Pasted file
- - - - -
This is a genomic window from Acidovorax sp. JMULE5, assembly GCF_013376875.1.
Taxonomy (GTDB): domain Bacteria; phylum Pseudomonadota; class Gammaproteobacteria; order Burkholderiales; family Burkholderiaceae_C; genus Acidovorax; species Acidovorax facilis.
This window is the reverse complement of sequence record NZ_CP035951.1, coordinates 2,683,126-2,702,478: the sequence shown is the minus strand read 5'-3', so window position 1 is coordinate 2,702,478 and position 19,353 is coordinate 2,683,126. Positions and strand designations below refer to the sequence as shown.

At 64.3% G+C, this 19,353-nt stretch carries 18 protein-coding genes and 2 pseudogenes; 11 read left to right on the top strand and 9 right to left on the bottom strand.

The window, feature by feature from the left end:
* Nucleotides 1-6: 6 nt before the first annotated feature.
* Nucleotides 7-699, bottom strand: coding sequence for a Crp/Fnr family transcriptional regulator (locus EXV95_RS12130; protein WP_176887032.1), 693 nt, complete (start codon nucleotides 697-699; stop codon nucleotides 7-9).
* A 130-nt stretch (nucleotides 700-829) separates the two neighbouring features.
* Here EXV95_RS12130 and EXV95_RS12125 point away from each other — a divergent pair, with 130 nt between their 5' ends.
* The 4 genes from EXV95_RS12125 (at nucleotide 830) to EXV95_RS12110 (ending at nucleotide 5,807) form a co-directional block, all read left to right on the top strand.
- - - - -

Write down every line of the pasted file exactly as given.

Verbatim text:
This is a genomic window from Acidovorax sp. JMULE5, assembly GCF_013376875.1.
Taxonomy (GTDB): domain Bacteria; phylum Pseudomonadota; class Gammaproteobacteria; order Burkholderiales; family Burkholderiaceae_C; genus Acidovorax; species Acidovorax facilis.
This window is the reverse complement of sequence record NZ_CP035951.1, coordinates 2,683,126-2,702,478: the sequence shown is the minus strand read 5'-3', so window position 1 is coordinate 2,702,478 and position 19,353 is coordinate 2,683,126. Positions and strand designations below refer to the sequence as shown.

At 64.3% G+C, this 19,353-nt stretch carries 18 protein-coding genes and 2 pseudogenes; 11 read left to right on the top strand and 9 right to left on the bottom strand.

The window, feature by feature from the left end:
* Nucleotides 1-6: 6 nt before the first annotated feature.
* Nucleotides 7-699, bottom strand: coding sequence for a Crp/Fnr family transcriptional regulator (locus EXV95_RS12130; protein WP_176887032.1), 693 nt, complete (start codon nucleotides 697-699; stop codon nucleotides 7-9).
* A 130-nt stretch (nucleotides 700-829) separates the two neighbouring features.
* Here EXV95_RS12130 and EXV95_RS12125 point away from each other — a divergent pair, with 130 nt between their 5' ends.
* The 4 genes from EXV95_RS12125 (at nucleotide 830) to EXV95_RS12110 (ending at nucleotide 5,807) form a co-directional block, all read left to right on the top strand.